Idaho Would Like To Bounty Up Some Abortion Doctors Too Please!
Idaho Capitol building. Photo by Wyatt Perry, Creative Commons License 4.0

Idaho's state legislature continues the state's ongoing bid to prove it can be every bit as rightwing and authoritarian as Texas or Florida. Yesterday, the state House passed Idaho's version of a Texas-style abortion law, which would ban all abortions after a fetal heartbeat is detectable (around six weeks after a woman's last period, usually) and would be enforced by allowing family members of the fetus to sue the doctor who performed the abortion. The state Senate passed the bill, Senate Bill 1309, on March 3; it now goes to Gov. Brad Little, who has previously supported legislation to restrict abortion, but has so far not said what he thinks about Idaho doing a Texas-style ban.

Last year Little signed a similar six-week "heartbeat" abortion ban that didn't include the Texas-y lawsuit enforcement mechanism; that law includes a "trigger" provision that would make it take effect as soon as any federal appellate court approves similar legislation. If Little decides to sign SB 1309 and invite an assload of lawsuits, it could go into effect as early as April, a few months before the Supreme Court is likely to gut Roe v. Wade. Idaho lawmakers considered the inability of people to sue doctors who perform abortions an "emergency," so the law would go into effect 30 days after it's signed. We can't imagine Little vetoing it, since he's being primaried in May by wingnut crazy person Lt. Gov. Janice McGeachin, who would surely benefit from the perception that Little was weak on protecting the precious precious babies before they're born and become burdens on the taxpayer.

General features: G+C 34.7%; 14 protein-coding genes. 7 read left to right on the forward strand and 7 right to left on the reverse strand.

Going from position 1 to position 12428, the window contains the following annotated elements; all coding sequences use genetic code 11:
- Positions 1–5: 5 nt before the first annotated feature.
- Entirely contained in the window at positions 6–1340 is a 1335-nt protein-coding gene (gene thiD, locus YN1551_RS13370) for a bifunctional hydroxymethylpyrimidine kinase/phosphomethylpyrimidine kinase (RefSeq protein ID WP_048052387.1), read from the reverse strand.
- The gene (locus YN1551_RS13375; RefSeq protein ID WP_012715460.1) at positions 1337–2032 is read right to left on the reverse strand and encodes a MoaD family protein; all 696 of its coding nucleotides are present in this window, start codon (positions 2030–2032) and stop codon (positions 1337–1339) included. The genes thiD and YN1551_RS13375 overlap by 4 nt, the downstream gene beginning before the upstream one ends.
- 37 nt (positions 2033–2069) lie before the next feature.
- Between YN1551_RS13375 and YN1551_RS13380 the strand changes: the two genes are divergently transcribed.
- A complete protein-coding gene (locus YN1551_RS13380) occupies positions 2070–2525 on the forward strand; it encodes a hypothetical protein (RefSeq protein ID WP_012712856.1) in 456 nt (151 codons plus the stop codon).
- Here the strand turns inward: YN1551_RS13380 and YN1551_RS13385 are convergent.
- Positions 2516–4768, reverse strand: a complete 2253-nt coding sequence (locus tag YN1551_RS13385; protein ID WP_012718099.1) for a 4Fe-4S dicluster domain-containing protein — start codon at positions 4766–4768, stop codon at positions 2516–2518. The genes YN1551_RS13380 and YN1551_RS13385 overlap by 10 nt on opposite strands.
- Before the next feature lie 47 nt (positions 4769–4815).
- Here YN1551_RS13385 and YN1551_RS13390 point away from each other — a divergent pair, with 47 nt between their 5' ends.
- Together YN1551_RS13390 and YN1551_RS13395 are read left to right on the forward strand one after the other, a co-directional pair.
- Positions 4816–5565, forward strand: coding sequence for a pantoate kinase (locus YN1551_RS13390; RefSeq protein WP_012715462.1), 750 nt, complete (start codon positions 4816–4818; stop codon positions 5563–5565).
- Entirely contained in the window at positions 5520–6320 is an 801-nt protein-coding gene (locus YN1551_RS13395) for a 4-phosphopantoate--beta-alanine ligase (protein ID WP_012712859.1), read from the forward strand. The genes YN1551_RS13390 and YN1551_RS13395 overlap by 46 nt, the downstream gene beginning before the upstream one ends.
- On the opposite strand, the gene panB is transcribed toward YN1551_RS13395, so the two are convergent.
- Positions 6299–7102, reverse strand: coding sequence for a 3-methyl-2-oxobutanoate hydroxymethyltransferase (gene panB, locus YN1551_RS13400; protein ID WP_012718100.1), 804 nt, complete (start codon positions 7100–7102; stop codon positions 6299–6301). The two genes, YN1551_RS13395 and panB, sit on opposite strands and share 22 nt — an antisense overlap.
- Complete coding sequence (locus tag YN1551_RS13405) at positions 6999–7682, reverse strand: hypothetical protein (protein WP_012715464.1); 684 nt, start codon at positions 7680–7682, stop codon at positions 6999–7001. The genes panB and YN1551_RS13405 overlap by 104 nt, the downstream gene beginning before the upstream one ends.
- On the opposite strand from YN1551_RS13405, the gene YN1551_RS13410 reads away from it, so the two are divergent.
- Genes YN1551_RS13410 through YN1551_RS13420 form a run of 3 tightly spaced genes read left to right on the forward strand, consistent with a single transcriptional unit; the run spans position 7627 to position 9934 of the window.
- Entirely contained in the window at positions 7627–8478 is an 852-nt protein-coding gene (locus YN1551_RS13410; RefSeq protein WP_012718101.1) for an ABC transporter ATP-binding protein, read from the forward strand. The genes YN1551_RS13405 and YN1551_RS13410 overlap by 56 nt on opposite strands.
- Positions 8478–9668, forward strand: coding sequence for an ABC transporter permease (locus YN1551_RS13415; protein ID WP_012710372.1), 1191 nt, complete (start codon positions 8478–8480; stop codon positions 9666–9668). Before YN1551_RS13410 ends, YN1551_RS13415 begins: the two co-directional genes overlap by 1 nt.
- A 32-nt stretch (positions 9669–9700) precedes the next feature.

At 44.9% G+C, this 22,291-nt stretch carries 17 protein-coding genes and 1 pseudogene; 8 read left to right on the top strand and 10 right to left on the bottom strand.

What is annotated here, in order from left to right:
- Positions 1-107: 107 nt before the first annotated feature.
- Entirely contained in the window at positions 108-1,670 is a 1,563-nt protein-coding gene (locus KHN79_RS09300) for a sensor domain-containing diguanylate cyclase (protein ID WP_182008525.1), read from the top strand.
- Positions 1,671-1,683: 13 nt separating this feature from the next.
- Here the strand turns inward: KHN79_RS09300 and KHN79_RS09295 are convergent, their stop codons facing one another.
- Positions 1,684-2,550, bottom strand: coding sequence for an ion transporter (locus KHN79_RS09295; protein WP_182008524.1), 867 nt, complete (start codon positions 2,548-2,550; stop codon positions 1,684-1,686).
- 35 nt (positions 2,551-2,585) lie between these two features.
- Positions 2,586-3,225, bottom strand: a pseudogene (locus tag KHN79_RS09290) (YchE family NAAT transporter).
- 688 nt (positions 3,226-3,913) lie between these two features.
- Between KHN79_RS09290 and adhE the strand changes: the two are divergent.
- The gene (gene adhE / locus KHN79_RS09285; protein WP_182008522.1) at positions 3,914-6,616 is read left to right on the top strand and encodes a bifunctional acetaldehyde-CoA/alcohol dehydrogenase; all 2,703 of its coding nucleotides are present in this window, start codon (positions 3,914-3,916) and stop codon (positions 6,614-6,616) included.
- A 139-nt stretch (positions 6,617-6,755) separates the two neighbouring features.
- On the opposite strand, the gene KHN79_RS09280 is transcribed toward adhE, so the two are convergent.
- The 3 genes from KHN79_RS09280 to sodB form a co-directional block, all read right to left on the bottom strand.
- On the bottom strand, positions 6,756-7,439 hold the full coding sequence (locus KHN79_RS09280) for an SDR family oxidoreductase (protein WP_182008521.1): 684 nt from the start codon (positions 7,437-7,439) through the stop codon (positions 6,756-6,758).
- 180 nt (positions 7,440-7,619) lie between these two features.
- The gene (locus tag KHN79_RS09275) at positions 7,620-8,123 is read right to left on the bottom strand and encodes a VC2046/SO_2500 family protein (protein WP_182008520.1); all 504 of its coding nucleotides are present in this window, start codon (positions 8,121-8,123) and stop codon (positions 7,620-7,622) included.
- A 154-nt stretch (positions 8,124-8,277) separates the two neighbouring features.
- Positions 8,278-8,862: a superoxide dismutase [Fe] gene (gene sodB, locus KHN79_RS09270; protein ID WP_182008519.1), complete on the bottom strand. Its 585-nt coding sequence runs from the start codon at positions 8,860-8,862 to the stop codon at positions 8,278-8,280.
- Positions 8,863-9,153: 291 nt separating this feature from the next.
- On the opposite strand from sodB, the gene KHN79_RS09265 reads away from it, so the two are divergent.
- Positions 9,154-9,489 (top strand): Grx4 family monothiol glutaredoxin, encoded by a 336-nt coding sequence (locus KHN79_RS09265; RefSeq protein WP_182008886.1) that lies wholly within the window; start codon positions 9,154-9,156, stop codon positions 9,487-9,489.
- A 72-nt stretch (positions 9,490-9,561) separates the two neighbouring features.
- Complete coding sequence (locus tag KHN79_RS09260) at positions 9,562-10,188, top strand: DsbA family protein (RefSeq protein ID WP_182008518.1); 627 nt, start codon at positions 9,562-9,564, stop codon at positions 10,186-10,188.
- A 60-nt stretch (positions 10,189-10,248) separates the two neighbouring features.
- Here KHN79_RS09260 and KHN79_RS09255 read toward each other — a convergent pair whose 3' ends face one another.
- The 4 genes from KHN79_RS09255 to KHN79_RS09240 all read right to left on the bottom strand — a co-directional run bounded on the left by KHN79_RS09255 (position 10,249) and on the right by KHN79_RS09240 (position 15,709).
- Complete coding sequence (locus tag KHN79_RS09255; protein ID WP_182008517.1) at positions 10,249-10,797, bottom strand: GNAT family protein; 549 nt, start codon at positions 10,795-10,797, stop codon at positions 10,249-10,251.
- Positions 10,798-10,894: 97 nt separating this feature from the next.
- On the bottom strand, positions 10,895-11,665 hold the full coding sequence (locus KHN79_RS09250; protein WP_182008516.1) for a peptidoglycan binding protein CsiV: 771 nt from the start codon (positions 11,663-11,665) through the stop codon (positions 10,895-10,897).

There are some differences between the Texas bill and Idaho's. Where Texas would allow anyone to sue nearly anyone involved in the provision of an abortion — the Uber driver who drove a woman to a clinic, a parent who paid for an abortion, and so on — Idaho will only allow lawsuits against the doctors who perform surgical abortions or who prescribe medication for an abortion (medical abortions are already tightly regulated in Idaho, too). And instead of allowing lawsuits from any member of the public, Idaho would only allow lawsuits to be filed by certain family members of the "preborn child," like the woman who gets the abortion, or the fetus's father, siblings, grandparents, aunt, or uncle.

Both states prohibit lawsuits against the woman who has an abortion, at least until the Republic of Gilead has come to power.

Where Texas allows a minimum bounty of $10,000 from everyone involved in an abortion, Idaho sort of compensates for not being able to sue the barista at the coffee shop across from a clinic by upping the minimum damages to $20,000 from the doctor. So Texas is definitely the better deal for folks filing multiple nuisance lawsuits.

And where Texas has no exceptions for rape or incest, Idaho does, but only if the crime was reported to police and the person seeking the abortion provides a copy of the police report. Even that provision angered some Republican lawmakers, who considered it insufficiently protective of fetuses. The Idaho bill also allows an exception to prevent the woman's death or serious injury.